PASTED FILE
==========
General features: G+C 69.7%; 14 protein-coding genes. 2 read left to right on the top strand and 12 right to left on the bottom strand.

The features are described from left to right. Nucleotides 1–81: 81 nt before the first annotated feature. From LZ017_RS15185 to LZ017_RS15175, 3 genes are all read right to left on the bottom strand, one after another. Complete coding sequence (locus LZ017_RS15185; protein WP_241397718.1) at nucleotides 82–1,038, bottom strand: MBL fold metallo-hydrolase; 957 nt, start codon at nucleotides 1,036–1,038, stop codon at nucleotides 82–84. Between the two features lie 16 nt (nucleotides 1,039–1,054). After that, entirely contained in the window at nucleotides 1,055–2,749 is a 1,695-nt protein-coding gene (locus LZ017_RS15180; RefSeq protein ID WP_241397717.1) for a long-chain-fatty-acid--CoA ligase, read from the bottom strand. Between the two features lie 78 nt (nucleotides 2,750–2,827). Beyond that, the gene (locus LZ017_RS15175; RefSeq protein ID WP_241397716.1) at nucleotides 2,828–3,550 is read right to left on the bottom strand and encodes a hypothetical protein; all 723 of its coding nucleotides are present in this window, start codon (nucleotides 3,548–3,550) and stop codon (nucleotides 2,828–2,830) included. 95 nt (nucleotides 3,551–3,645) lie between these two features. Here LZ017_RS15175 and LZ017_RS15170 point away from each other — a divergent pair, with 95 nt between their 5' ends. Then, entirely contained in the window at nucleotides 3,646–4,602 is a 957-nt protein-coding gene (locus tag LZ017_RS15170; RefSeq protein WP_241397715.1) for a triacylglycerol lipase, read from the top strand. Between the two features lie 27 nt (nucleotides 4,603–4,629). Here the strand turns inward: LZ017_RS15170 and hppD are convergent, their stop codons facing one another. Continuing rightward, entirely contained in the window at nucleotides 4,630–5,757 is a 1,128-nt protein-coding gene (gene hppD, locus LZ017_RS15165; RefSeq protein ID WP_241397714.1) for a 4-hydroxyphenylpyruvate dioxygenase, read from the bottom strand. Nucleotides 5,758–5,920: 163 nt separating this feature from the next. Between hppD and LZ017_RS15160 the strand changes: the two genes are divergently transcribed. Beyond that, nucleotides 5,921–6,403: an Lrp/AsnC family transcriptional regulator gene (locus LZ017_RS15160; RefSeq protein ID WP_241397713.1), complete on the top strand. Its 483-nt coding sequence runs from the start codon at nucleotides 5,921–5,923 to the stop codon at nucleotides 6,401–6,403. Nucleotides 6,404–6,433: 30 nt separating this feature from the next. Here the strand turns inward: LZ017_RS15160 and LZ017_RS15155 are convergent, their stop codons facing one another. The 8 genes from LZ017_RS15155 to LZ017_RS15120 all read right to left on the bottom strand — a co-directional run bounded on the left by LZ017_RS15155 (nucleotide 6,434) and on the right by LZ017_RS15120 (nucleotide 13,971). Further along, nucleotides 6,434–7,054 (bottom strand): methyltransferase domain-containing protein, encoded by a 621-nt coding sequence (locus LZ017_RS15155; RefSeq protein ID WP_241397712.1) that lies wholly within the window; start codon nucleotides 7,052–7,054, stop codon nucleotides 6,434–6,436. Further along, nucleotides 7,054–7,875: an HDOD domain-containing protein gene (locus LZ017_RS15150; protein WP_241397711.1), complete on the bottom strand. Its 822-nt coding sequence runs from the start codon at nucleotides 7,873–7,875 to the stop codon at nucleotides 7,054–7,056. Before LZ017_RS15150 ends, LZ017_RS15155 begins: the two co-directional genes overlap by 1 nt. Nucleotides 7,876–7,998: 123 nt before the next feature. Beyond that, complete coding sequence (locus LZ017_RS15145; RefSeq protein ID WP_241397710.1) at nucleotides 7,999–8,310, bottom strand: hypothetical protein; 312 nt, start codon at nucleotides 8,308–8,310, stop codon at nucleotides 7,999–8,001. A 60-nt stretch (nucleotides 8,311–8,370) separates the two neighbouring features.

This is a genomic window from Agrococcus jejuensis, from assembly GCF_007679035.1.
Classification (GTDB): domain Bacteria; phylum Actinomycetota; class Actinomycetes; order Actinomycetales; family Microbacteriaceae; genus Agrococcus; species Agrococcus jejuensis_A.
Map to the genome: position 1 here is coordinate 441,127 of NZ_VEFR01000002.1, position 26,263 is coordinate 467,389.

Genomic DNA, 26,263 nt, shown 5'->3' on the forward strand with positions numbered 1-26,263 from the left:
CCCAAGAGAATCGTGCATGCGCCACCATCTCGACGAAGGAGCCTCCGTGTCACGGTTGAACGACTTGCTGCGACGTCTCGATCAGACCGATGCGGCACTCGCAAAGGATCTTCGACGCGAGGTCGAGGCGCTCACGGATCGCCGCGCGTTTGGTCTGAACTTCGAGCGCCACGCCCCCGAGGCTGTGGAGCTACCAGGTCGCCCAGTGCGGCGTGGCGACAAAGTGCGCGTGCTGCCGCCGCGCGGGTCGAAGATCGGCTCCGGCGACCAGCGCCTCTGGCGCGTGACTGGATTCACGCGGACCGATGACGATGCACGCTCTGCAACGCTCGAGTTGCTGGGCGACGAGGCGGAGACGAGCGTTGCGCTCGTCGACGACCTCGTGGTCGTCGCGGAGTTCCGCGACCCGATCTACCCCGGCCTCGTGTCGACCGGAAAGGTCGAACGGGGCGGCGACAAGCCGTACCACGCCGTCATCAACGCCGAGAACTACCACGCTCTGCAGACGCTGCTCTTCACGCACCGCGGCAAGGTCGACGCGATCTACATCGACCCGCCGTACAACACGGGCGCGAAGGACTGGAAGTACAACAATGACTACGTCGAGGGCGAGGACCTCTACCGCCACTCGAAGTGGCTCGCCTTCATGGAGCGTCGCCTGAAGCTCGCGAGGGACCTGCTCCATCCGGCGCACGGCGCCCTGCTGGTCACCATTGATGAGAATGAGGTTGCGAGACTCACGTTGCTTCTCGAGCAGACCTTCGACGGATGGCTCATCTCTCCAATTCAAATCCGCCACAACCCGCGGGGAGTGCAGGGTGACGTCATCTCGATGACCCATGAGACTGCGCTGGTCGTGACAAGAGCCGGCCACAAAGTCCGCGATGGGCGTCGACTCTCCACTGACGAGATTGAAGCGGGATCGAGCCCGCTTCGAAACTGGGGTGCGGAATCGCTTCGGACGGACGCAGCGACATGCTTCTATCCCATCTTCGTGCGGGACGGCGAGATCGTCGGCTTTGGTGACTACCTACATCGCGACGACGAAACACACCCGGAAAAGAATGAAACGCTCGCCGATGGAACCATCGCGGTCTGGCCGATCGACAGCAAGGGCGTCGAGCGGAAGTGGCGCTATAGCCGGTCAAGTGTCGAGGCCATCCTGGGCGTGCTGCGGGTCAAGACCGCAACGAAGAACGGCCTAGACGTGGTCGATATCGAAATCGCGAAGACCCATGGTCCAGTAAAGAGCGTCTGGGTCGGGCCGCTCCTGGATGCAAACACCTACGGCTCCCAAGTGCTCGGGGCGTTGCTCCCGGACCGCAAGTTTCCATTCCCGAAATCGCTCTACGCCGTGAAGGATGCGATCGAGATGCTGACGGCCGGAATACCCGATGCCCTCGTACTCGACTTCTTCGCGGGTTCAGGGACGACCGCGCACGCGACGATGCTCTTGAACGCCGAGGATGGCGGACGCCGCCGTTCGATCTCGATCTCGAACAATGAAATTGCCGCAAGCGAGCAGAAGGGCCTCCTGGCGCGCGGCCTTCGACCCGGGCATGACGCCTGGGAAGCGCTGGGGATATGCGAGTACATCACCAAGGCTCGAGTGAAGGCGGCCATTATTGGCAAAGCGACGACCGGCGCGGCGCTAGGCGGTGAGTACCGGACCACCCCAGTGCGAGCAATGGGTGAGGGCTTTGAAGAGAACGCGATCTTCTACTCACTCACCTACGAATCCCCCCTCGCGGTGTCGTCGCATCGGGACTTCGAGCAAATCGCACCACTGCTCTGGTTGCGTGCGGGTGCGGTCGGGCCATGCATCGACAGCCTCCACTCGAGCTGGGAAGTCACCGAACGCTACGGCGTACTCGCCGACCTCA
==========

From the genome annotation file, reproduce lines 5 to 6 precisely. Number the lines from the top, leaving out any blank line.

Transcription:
Map to the genome: position 1 here is coordinate 441,127 of NZ_VEFR01000002.1, position 26,263 is coordinate 467,389.

Genomic DNA, 26,263 nt, shown 5'->3' on the forward strand with positions numbered 1-26,263 from the left: